Saturday, September 8, 2012

Roger Ebert's "Life Itself" Will Be a Movie

Roger Ebert announced on Twitter yesterday that "Life Itself," his memoir published last year by Grand Central Publishing, is being made into a movie. Entertainment Weekly picked up the scoop, providing a few details: It will be a documentary with Steve James, the director of "Hoop Dreams," at the helm, screenwriter Steve Zaillian, best known for "Moneyball" and "Schindler's List," on the team, and Martin Scorsese acting as executive producer.

And Matt Singer of IndieWire got a reaction from Ebert himself that you can read at the linked page.

Ebert's life will certainly provide plenty of material. He was born and raised in Urbana, where he worked on the school newspaper at Urbana High School and won a state championship in radio speaking at the IHSA speech competition in 1958. He began covering sports for the Champaign News-Gazette while still a high school student, and kept that up even as he went to college at U of I and became editor at the Daily Illini.

After a fellowship abroad and graduate work at both U of I and the University of Chicago, Ebert did some reporting for the Chicago Sun-Times, where he was given the film critic assignment in 1967. He did a few screenplays on the side, working with director Russ Meyer on such classics as "Beyond the Valley of the Dolls" and "Beneath the Valley of the Ultra-Vixens."

But when he teamed with Chicago Tribune film critic Gene Siskel on a show called "Sneak Previews" in 1975, his career as half of "Two Thumbs Up/Thumbs Down" really took off. That show was originally done just for WTTW, the public broadcasting station in Chicago, but by 1978, PBS had picked it up and syndicated it nationwide, making Siskel and Ebert household names.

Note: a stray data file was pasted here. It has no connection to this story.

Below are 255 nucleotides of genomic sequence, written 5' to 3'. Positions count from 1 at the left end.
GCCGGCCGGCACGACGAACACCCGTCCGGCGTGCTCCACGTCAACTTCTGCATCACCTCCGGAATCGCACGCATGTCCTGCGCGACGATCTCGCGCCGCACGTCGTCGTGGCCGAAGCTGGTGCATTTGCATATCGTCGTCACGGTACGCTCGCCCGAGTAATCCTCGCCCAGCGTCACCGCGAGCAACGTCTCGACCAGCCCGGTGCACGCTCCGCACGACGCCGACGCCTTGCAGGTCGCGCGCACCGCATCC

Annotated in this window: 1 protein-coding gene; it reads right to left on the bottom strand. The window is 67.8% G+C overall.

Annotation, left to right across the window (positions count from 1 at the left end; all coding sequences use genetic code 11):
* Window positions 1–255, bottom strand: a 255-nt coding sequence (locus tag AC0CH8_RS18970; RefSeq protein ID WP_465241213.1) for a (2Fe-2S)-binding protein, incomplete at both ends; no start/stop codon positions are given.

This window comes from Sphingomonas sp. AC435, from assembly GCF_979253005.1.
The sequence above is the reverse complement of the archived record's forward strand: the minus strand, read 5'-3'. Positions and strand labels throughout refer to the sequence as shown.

At that point, Ebert was also dealing with alcoholism; he quit drinking completely in 1979.

The show underwent name changes and production company switches, but it remained a fixture until Siskel died in 1999. After that, Ebert hosted various iterations of the show with various other people, until he had health woes of his own, finally losing the ability to speak, drink or eat after complications from treatments for thyroid cancer. He continued to participate in a show with Richard Roeper, his last co-host, until December, 2011, when "Ebert Presents: At the Movies," closed up shop.

Even without a physical voice, he's remained a steady voice for the Sun-Times, with reviews in print and a very popular online presence.

And Ebertfest, the film festival he began for overlooked movies, continues annually (as a hot ticket) at the historic Virginia Theatre in Champaign-Urbana. Ebertfest 2013 is set for April 17-21, 2013. Films will be announced in March, but festival passes are usually sold out in January or February.

All of which gives any film about Roger Ebert a lot to work with. The book "Life Itself" received starred reviews from Publishers Weekly and Booklist and continues to be a steady seller. From all reports, filming is expected to begin before the end of the year, with a release date still to be determined. Maybe in time for Ebertfest 2014?

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